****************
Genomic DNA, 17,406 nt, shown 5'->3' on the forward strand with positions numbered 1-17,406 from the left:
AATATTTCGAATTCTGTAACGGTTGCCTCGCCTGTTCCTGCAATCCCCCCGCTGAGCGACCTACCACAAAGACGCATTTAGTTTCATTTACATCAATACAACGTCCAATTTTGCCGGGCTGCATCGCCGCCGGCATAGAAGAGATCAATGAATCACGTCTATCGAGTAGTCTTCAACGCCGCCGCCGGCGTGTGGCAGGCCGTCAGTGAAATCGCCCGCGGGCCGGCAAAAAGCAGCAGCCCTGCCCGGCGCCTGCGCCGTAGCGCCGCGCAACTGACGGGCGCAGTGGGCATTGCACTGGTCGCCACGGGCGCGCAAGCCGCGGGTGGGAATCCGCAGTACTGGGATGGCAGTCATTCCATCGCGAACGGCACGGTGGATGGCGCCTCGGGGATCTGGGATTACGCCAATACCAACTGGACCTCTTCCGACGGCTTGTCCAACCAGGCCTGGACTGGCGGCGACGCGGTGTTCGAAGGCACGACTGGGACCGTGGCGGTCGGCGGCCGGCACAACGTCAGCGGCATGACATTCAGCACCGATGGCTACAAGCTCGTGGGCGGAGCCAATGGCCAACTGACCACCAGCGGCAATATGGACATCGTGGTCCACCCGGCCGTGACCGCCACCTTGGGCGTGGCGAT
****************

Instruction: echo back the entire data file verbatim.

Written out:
Genomic DNA, 17,406 nt, shown 5'->3' on the forward strand with positions numbered 1-17,406 from the left:
AATATTTCGAATTCTGTAACGGTTGCCTCGCCTGTTCCTGCAATCCCCCCGCTGAGCGACCTACCACAAAGACGCATTTAGTTTCATTTACATCAATACAACGTCCAATTTTGCCGGGCTGCATCGCCGCCGGCATAGAAGAGATCAATGAATCACGTCTATCGAGTAGTCTTCAACGCCGCCGCCGGCGTGTGGCAGGCCGTCAGTGAAATCGCCCGCGGGCCGGCAAAAAGCAGCAGCCCTGCCCGGCGCCTGCGCCGTAGCGCCGCGCAACTGACGGGCGCAGTGGGCATTGCACTGGTCGCCACGGGCGCGCAAGCCGCGGGTGGGAATCCGCAGTACTGGGATGGCAGTCATTCCATCGCGAACGGCACGGTGGATGGCGCCTCGGGGATCTGGGATTACGCCAATACCAACTGGACCTCTTCCGACGGCTTGTCCAACCAGGCCTGGACTGGCGGCGACGCGGTGTTCGAAGGCACGACTGGGACCGTGGCGGTCGGCGGCCGGCACAACGTCAGCGGCATGACATTCAGCACCGATGGCTACAAGCTCGTGGGCGGAGCCAATGGCCAACTGACCACCAGCGGCAATATGGACATCGTGGTCCACCCGGCCGTGACCGCCACCTTGGGCGTGGCGAT